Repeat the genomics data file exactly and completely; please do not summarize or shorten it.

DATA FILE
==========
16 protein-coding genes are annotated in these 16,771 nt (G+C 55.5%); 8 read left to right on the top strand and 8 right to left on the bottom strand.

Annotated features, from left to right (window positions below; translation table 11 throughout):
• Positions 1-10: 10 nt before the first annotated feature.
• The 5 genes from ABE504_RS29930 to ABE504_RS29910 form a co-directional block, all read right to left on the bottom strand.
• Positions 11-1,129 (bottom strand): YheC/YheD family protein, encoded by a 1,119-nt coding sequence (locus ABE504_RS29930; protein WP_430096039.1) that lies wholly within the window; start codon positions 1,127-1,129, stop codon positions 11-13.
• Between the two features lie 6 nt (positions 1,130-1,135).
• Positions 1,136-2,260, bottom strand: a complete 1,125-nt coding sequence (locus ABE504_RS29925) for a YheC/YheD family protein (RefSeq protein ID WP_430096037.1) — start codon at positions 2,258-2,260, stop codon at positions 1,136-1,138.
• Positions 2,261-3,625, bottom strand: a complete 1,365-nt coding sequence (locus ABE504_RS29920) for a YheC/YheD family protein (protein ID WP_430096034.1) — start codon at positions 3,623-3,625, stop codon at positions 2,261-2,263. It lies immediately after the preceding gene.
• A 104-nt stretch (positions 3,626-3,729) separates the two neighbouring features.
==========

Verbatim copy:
16 protein-coding genes are annotated in these 16,771 nt (G+C 55.5%); 8 read left to right on the top strand and 8 right to left on the bottom strand.

Annotated features, from left to right (window positions below; translation table 11 throughout):
• Positions 1-10: 10 nt before the first annotated feature.
• The 5 genes from ABE504_RS29930 to ABE504_RS29910 form a co-directional block, all read right to left on the bottom strand.
• Positions 11-1,129 (bottom strand): YheC/YheD family protein, encoded by a 1,119-nt coding sequence (locus ABE504_RS29930; protein WP_430096039.1) that lies wholly within the window; start codon positions 1,127-1,129, stop codon positions 11-13.
• Between the two features lie 6 nt (positions 1,130-1,135).
• Positions 1,136-2,260, bottom strand: a complete 1,125-nt coding sequence (locus ABE504_RS29925) for a YheC/YheD family protein (RefSeq protein ID WP_430096037.1) — start codon at positions 2,258-2,260, stop codon at positions 1,136-1,138.
• Positions 2,261-3,625, bottom strand: a complete 1,365-nt coding sequence (locus ABE504_RS29920) for a YheC/YheD family protein (protein ID WP_430096034.1) — start codon at positions 3,623-3,625, stop codon at positions 2,261-2,263. It lies immediately after the preceding gene.
• A 104-nt stretch (positions 3,626-3,729) separates the two neighbouring features.